Now, Fernandez Leary is being recognized for his efforts. The American Red Cross of Southern Nevada named Fernandez Leary as one of the organization's 2018 Everyday Heroes. The annual awards are presented by the American Red Cross of Southern Nevada and Caesar's Entertainment, with support from KLAS-TV, Channel 8.

Thanks to Fernandez Leary for his life-saving actions at the Route 91 Harvest Festival, and thanks to the American Red Cross of Southern Nevada for giving him this much-deserved honor.

Watch the American Red Cross of Southern Nevada Everyday Heroes Awards Banquet

Watch 8 News NOW's Story about Fernandez Leary

Fernandez Teaching 450.jpg



What are the course fees?

The course is free. The Community Emergency Response Team Program is sponsored through a grant from the Department of Homeland Security.

How do I join?

The CERT course is delivered in the community by a team of first responders who have the requisite knowledge and skills to instruct the sessions. The CERT training for community groups is usually delivered in 2½to 3 hour sessions, one evening a week over a 6 or 8 week period.

When participants have completed this training, with their permission, they are entered into a database of disaster volunteers that may be notified in case of a disaster or to participate in drills held throughout the county by responding agencies. CERT members are notified by email.



CERT Classes Added For 2019

The Southern Nevada CERT program is preparing for a busy 2019. More than a dozen course offerings are now available for registration, with more on the way. The courses are being offered in several areas in southern Nevada, including Henderson, Las Vegas, Laughlin, Mesquite, North Las Vegas and Pahrump.

Courses are typically offered once a week for six weeks; or during a two-day intensive course that spans one or two weekends.



In Southern Nevada Community Emergency Response Training (CERT) training began in 1999. The first course was held in Sun City Summerlin and graduated 12 students. We offer between 18 and 20 courses each year throughout Southern Nevada at Community Centers, Churches and other facilities provided by the groups sponsoring a course. If your group consists of 15-32 individuals, we can tailor a course specifically for it.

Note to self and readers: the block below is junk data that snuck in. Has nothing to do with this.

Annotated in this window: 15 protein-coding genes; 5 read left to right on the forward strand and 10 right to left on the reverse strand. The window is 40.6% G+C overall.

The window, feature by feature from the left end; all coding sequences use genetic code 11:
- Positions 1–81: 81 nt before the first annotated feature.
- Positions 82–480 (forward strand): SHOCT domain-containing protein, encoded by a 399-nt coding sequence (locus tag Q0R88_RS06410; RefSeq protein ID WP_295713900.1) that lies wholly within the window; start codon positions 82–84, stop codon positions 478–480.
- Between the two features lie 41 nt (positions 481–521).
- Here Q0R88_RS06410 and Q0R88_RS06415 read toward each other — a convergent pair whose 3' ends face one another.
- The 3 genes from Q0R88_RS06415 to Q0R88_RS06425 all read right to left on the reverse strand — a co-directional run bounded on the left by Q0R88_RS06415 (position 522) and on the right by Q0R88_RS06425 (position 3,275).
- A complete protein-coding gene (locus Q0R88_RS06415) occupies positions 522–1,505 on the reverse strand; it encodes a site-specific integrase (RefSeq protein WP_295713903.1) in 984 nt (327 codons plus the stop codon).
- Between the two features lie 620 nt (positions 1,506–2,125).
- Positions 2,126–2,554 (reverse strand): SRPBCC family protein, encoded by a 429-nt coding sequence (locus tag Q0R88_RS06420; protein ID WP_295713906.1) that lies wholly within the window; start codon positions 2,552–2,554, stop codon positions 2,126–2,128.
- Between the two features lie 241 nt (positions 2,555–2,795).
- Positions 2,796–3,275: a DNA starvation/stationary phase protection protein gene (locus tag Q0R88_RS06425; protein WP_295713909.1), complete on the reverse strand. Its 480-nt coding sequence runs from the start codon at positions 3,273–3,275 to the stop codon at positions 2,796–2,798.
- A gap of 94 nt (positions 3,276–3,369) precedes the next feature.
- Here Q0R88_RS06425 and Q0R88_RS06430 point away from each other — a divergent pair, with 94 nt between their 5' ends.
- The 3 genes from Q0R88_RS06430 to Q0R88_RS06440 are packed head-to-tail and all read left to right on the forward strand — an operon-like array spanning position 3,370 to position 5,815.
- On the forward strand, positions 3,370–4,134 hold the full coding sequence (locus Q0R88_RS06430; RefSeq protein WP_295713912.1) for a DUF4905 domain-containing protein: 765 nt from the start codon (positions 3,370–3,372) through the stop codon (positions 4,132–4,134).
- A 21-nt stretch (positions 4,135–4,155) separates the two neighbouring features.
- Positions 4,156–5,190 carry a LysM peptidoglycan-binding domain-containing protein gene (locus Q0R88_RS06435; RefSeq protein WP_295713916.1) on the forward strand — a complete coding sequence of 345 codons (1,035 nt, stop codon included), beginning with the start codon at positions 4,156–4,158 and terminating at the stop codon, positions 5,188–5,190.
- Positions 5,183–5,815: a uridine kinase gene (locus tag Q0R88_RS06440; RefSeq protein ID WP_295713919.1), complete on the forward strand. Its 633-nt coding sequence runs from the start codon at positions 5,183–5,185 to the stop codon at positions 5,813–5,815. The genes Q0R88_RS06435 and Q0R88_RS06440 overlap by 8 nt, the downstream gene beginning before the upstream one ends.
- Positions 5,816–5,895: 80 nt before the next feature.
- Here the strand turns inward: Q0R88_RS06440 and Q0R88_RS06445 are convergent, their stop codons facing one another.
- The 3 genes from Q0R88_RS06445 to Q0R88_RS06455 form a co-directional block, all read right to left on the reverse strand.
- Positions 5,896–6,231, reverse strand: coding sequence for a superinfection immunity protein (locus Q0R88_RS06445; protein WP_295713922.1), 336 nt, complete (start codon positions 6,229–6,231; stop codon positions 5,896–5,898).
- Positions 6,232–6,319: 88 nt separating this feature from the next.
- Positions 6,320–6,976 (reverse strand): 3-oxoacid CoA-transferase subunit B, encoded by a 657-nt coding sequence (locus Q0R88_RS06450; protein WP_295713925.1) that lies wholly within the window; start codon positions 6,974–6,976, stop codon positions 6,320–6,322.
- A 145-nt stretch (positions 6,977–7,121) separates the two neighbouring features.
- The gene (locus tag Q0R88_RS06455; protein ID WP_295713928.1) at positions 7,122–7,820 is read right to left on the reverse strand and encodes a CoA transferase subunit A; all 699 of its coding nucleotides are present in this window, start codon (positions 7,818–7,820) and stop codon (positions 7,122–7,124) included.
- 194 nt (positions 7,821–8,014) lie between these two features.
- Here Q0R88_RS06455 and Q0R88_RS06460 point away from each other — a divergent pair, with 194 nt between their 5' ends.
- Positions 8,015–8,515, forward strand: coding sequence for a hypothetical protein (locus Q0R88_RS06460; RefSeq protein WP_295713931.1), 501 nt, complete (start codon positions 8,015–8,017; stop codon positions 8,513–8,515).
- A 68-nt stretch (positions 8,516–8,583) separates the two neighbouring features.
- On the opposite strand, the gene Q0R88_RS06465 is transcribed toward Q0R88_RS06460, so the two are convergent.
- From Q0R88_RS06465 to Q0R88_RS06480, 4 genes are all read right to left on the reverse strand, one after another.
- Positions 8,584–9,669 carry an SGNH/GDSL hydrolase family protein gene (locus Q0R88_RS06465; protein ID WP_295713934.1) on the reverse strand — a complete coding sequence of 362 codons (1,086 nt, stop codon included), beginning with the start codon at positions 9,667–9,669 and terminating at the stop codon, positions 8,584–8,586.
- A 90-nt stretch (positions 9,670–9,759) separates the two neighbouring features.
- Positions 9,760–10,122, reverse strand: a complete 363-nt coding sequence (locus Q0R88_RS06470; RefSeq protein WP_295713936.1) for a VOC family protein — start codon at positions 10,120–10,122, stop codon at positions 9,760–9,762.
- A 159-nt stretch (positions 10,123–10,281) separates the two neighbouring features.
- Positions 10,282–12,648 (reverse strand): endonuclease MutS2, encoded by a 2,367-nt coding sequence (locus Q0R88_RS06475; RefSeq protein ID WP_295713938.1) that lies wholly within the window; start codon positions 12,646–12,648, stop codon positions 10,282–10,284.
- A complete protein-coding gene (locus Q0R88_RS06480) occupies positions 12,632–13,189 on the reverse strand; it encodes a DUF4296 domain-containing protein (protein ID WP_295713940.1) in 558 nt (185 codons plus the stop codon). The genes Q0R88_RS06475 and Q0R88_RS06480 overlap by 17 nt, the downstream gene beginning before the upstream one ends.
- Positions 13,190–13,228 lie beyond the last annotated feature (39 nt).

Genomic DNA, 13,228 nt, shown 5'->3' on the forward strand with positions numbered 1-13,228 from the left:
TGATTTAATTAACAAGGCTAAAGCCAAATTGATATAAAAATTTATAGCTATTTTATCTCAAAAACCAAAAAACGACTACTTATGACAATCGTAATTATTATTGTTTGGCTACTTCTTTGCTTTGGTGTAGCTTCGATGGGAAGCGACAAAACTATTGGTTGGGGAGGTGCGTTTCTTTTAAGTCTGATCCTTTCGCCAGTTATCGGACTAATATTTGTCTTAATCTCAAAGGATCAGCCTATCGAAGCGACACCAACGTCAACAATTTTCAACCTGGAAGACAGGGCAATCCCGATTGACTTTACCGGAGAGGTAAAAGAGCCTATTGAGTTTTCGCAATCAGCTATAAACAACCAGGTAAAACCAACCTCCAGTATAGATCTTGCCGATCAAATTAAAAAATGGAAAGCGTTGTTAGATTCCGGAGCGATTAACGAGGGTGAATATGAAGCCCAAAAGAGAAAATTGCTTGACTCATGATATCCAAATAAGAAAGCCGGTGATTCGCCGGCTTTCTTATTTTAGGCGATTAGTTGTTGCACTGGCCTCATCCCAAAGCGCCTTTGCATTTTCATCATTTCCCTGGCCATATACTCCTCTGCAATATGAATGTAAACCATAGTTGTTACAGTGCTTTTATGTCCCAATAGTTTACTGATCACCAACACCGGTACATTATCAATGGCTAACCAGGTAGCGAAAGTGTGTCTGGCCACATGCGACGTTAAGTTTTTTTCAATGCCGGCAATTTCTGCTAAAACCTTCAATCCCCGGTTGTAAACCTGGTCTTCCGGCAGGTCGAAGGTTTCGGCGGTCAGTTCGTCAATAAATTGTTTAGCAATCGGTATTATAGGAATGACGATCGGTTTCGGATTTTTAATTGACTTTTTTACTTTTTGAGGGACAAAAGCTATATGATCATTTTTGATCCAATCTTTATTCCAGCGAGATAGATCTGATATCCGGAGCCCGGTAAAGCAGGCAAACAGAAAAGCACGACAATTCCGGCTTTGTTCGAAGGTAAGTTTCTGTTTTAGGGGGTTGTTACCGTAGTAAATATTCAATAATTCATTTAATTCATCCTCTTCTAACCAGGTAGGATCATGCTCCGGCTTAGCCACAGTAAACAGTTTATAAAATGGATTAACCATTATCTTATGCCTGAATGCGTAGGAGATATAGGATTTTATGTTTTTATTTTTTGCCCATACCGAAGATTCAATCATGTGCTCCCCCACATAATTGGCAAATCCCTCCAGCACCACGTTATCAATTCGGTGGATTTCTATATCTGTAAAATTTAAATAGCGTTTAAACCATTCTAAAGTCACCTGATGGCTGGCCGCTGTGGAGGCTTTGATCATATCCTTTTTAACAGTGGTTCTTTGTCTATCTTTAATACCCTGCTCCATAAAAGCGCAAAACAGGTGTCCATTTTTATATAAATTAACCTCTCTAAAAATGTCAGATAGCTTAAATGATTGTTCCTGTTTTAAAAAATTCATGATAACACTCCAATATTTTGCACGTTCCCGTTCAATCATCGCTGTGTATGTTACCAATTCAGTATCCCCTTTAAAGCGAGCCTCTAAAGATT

The Community Emergency Response Team concept was developed and implemented by the Los Angeles City Fire Department (LAFD) in 1985. The Whittier Narrows earthquake in 1987 underscored the area-wide threat of a major disaster in California. Further, it confirmed the need for training civilians to meet their immediate needs. As a result, the LAFD created the Disaster Preparedness Division with the purpose of training citizens and private and government employees.

The training program that LAFD initiated makes good sense and furthers the process of citizens understanding their responsibility in preparing for disaster. It also increases their ability to safely help themselves, their family and their neighbors. The Federal Emergency Management Agency (FEMA) recognizes the importance of preparing citizens. The Emergency Management Instituteand the National Fire Academy adopted and expanded the CERT materials believing them applicable to all hazards.

The CERT course will benefit any citizen who takes it. This individual will be better prepared to respond to and cope with the aftermath of a disaster. Additionally, if a community wants to supplement its response capability after a disaster, civilians can be recruited and trained as neighborhood, business, and government teams that, in essence, will be auxiliary responders. These groups can provide immediate assistance to victims in their area, organize spontaneous volunteers who have not had the training, and collect disaster intelligence that will assist professional responders with prioritization and allocation of resources following a disaster. Since 1993 when this training was made available nationally by FEMA, communities in 28 States and Puerto Rico have conducted CERT training.